Dreaming Of Me doesn't appear on the UK edition of Speak & Spell. The CD version issued in 1988 adds the track to the album. It's a pity it didn't feature on the original release as it would have worked well perhaps at the expense of one of the weaker tracks but conversely, it is quite special to have it as a standalone single. It did feature on the US release (among others), a move that saw Puppets promoted to track 2 and I Sometimes Wish I Was Dead harshly binned. What's Your Name stayed silent in the corner of Side A relieved that no-one had noticed it. For completeness' sake, the US vinyl version features the Remix version of New Life and the Schizo Mix of Just Can't Get Enough instead of the two album versions we know. I'm not writing about the album though and it's no spoiler to say that those two songs will feature prominently in the next two blogs, so I'll leave this for now.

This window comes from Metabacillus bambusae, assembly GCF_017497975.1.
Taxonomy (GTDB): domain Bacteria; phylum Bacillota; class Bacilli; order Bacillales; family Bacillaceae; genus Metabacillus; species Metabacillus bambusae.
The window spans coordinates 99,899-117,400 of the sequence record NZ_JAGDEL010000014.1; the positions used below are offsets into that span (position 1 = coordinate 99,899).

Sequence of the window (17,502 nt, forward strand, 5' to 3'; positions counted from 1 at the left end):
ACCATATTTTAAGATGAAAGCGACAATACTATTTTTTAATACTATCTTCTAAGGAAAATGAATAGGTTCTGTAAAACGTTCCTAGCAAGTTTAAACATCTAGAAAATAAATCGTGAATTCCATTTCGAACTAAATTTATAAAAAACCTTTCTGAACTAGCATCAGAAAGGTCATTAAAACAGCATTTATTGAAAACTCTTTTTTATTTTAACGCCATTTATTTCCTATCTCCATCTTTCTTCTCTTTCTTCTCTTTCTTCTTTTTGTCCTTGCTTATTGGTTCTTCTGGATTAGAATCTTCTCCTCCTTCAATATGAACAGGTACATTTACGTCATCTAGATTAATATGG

The b-side of Dreaming Of Me is something rather special. Ice Machine is a dark, brooding track that tips the hat firmly to Kraftwerk albeit through a gloomy Basildon filter rather than a euphoric Europe Endless style one. Ice Machine is certainly more representative of the way Depeche Mode's sound would develop over the years after its release and it's a song that has certainly stood the test of time. Neither of the two tracks here featured on Speak And Spell and while Dreaming Of Me would have slotted in nicely on the album, Ice Machine would perhaps have stuck out as being too dark and almost industrial at least when compared to the likes of What's Your Name. There is something wonderful about such a strong song being a b-side, only accessible to those who bought the single. A 7inch single needs to be, or at least should be, a perfect package and the two tracks here more than pass the test.